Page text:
Economic Policies Change Political Fortune of U.K.'s Gordon Brown

Once dismissed as Britain's ditherer-in-chief, Prime Minister Gordon Brown has taken decisive action to rescue the nation's banks, charting the way for bailout packages in the U.S. and the European Union.

For the moment, Brown may have more modest hopes: reviving his political fortunes on the back of the widespread praise he has received for his bold decision to take ownership stakes in ailing banks in a bailout worth $63 billion.

"Gordon Brown: European Superhero," declared a column in Le Monde, which ran a poll showing the French had more faith in Brown to rescue the world's economy than their own president, Nicolas Sarkozy.

Paul Krugman, this year's Nobel economics prize laureate, praised Brown and his team in his New York Times column, saying they "defined the character of the worldwide rescue effort, with other wealthy nations playing catch-up."

Brown — often caricatured as dour and cheerless — soaked up the accolades as he took questions from the foreign press Tuesday. One reporter asked whether he should be referred to as "Gordon" or "Flash Gordon" — the quick-footed science fiction hero.

"Just Gordon, just Gordon, I can assure you," chuckled a blushing Brown.

For the British leader who has gone from political has-been to hero, it has been a remarkable turnaround.

Since he replaced Tony Blair in June last year, Brown's Labour Party has suffered crushing defeats in a series of special elections and lost control of London's City Hall to the main opposition Conservatives.

He earned a reputation as a ditherer after he decided against snap elections last year — and his poll ratings have been in a near freefall ever since.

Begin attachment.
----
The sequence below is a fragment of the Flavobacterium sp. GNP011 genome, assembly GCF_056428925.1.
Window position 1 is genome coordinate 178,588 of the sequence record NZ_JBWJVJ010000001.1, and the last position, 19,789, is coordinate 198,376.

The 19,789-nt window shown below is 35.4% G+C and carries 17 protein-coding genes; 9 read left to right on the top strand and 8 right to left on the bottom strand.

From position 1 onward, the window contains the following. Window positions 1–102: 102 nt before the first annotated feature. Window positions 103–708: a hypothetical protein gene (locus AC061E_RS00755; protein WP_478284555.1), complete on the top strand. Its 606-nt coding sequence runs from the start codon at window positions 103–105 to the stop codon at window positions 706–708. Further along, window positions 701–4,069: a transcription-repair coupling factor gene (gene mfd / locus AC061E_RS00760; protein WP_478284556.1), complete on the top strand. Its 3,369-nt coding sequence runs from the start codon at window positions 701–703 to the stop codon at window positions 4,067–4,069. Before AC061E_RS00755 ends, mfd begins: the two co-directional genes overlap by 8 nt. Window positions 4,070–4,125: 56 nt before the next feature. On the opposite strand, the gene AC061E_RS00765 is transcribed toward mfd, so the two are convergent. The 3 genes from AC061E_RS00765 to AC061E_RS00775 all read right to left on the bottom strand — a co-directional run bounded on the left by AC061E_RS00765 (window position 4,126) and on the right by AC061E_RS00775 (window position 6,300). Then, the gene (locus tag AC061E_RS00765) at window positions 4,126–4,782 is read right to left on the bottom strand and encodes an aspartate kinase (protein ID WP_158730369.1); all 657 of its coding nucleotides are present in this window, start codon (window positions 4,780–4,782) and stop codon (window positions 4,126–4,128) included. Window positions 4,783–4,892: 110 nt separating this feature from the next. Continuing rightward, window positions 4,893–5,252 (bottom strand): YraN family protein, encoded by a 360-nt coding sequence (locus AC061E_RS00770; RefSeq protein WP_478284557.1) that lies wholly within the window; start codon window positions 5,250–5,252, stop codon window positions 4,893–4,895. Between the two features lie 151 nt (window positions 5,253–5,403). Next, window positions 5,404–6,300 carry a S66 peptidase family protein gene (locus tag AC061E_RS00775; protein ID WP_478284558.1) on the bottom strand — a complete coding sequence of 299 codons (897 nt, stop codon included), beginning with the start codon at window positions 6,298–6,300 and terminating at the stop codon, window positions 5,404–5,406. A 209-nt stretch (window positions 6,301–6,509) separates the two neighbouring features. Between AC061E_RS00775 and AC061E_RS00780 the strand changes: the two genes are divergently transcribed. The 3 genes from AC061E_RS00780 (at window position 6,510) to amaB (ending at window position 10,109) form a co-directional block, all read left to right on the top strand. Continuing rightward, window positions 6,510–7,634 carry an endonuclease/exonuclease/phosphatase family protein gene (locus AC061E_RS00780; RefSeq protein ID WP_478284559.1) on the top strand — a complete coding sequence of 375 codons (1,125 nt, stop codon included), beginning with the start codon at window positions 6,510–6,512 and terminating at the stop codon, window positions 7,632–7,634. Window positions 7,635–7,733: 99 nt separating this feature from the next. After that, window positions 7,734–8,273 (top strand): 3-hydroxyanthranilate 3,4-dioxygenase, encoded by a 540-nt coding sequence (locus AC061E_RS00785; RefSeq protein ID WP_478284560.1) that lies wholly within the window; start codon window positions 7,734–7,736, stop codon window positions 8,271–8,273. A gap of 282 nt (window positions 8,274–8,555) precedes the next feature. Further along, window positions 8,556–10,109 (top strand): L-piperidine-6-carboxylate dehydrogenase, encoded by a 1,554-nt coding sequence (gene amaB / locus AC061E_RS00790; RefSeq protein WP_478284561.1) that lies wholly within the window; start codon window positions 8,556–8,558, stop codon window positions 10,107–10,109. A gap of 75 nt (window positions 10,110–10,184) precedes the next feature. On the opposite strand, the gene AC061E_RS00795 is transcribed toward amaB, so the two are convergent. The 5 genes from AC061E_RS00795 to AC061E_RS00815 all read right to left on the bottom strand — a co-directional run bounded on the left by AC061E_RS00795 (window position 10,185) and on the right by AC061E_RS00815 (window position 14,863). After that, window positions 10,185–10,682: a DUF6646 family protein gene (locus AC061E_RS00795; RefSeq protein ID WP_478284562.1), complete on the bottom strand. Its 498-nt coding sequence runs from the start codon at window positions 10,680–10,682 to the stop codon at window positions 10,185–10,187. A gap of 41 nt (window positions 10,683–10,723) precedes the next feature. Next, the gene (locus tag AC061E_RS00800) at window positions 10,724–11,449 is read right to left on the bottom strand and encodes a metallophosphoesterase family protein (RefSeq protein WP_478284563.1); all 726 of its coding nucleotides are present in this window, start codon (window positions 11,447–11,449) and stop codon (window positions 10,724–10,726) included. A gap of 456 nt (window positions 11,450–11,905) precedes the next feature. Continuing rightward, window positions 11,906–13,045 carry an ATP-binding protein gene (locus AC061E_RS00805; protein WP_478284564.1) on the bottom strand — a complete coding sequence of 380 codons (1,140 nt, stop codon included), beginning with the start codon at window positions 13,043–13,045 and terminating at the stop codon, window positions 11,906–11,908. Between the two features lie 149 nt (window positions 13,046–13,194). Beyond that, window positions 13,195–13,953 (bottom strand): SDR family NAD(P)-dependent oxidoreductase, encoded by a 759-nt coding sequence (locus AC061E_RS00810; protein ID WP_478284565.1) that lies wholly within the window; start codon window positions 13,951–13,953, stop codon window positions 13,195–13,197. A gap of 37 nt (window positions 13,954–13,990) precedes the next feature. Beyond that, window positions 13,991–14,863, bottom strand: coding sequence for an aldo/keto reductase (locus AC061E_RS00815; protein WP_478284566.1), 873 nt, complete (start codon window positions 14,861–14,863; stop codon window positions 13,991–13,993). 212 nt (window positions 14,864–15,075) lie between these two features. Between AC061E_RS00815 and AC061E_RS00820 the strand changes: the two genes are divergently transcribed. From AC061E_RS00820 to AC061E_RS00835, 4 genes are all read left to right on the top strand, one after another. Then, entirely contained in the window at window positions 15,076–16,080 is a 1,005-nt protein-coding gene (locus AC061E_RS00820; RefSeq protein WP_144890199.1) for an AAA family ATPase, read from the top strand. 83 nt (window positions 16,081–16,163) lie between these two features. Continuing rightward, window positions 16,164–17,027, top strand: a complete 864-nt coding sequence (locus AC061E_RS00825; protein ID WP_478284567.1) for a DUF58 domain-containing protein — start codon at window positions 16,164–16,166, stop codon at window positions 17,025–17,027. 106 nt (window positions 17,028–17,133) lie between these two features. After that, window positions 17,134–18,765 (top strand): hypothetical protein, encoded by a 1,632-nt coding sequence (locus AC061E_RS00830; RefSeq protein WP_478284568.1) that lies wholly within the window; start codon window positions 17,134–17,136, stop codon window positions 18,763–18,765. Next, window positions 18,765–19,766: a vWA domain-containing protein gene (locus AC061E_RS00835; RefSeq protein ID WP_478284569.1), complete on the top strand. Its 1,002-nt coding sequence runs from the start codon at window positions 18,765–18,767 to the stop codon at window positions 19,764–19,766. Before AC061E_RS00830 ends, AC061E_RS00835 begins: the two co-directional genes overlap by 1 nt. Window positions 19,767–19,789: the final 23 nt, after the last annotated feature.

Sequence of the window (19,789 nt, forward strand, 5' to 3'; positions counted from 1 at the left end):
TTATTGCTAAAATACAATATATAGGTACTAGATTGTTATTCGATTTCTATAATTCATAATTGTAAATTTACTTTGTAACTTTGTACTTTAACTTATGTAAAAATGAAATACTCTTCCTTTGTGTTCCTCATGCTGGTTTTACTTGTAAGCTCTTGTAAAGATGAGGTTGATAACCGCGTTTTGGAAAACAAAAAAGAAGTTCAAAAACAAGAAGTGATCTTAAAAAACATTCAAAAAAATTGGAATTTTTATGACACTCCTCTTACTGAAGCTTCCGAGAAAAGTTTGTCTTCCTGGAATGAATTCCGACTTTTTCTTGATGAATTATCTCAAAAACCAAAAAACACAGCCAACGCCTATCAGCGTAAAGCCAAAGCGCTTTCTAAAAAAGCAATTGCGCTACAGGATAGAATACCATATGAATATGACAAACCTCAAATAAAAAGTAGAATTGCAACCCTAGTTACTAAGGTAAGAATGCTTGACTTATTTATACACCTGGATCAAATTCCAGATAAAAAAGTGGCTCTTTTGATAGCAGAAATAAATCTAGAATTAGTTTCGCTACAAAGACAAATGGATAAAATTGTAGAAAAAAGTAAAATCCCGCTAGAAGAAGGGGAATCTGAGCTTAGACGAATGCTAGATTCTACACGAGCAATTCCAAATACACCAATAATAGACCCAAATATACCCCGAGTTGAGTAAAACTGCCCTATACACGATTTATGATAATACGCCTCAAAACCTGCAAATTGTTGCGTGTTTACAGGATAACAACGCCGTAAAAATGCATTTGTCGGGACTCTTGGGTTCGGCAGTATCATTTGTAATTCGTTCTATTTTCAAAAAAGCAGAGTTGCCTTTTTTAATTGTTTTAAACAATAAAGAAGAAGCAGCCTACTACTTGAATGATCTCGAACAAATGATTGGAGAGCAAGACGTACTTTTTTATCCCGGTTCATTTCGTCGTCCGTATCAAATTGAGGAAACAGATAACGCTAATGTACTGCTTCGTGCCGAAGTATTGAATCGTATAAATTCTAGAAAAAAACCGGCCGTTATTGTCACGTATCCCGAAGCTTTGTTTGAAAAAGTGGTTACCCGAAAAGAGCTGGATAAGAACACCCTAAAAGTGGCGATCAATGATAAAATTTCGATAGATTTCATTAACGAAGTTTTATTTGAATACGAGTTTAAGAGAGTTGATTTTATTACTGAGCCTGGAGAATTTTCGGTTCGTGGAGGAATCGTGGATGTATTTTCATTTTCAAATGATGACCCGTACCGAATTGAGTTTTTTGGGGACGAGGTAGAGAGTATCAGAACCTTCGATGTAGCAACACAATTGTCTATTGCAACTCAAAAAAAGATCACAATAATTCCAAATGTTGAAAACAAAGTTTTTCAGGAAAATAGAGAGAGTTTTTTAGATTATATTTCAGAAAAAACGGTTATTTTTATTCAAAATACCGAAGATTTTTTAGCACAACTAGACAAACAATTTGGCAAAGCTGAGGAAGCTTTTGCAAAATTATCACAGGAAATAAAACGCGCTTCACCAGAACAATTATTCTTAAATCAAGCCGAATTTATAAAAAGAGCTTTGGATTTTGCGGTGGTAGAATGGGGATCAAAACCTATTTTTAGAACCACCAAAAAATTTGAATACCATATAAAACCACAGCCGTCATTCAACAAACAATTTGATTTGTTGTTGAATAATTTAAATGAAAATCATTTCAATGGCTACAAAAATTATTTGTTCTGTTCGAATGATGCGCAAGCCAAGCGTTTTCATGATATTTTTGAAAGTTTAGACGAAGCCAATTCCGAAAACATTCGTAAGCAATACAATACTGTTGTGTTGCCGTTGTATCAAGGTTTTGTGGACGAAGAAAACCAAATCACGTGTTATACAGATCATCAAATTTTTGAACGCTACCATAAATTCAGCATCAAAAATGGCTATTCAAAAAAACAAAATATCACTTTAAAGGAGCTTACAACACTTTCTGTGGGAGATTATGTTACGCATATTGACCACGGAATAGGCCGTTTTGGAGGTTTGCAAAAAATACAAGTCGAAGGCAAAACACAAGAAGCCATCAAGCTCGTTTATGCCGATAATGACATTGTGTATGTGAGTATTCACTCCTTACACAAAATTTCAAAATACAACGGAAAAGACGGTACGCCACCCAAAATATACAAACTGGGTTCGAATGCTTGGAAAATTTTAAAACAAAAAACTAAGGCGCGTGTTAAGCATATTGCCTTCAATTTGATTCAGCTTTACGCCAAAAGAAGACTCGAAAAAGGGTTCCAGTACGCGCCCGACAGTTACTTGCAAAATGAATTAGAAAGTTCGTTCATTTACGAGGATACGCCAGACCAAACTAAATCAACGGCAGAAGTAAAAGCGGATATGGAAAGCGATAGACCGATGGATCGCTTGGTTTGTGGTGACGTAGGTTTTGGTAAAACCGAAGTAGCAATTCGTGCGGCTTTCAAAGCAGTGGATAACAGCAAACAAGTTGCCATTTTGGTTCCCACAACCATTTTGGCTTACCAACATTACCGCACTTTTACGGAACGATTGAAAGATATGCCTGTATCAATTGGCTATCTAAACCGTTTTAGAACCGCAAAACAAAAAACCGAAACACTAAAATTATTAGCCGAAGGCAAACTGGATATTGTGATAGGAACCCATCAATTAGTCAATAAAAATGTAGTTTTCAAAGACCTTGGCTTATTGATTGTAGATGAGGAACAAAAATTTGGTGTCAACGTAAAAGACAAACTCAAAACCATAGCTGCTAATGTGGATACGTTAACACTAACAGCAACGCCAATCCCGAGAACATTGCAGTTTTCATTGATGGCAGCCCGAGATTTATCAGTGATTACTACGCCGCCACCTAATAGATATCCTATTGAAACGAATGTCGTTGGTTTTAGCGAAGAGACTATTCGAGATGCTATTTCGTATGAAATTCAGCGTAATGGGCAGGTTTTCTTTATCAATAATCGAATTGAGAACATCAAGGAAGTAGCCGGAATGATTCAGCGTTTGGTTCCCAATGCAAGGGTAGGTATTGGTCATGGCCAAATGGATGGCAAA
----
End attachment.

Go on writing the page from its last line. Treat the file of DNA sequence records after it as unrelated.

Now, the longtime former Treasury chief under Blair has been given a unique chance to shine in his area of expertise: the economy.

He has taken up the opportunity with relish, appearing almost daily in nationally televised press conferences in which he has presented bold policy initiatives to stop the rot in Britain's financial system.

Even the bookies are sensing a new momentum for Brown.

Until last month — when delegates at the Labour Party's annual conference were agitating for new leadership — bookmakers William Hill and Paddy Power offered 2-1 odds that Brown would leave in 2008. The odds lengthened to 8-1 since Monday's announcement.

"His recent handling of the financial crisis has given him more authority," said Darren Haines, a spokesman for Paddy Power. "It's only in the last month that he's turned things around, in the eyes of the punters anyway."

But some contend the worst is yet to come — both for the economy and Brown.

Although the series of cash injections into ailing banks have triggered a rebound in markets, it's not clear whether it will be enough to stop a global recession or stave off Britain's own economic troubles.

Britain's inflation hit 5.2 percent on Tuesday. Signs of unemployment are rising. Housing prices have plummeted. Fuel and energy costs are skyrocketing.

Some say that no matter what Brown seems to do, he'll never be able to compete with the charismatic Blair or the youthful and energetic leader of the Conservatives, David Cameron.

"The prognosis is not good because Labour does not look good right now in the polls," said Andrew Russell, a professor from the University of Manchester.

"His message at the Labour Conference about it not being time for a novice, definitely found resonance in his own party and headed off any kind of embryonic challenge to his leadership. Nationally, Brown is facing a much stiffer test in regalvanizing Labour support to win the next election."

While Cameron has generally backed Brown's bailout plan, his economic spokesman has abandoned bi-partisanship to blame the Labour-led government for not taking action sooner in the past decade.

George Osborne accused Brown of presiding over "the biggest economic disaster of our lifetime" and said the government's package should be looked at as a "desperate last ditch attempt to prevent catastrophe" rather than a triumph.

But for the moment, Brown is back to doing what he does best: crunching numbers and dealing seriously with a serious situation.

"He's stepped to the plate and looks more capable in his role," said Vanessa Rossi, a senior research fellow at London's Chatham House think tank, who said if Brown staves off economic disaster he could also improve his party's chances in the next election.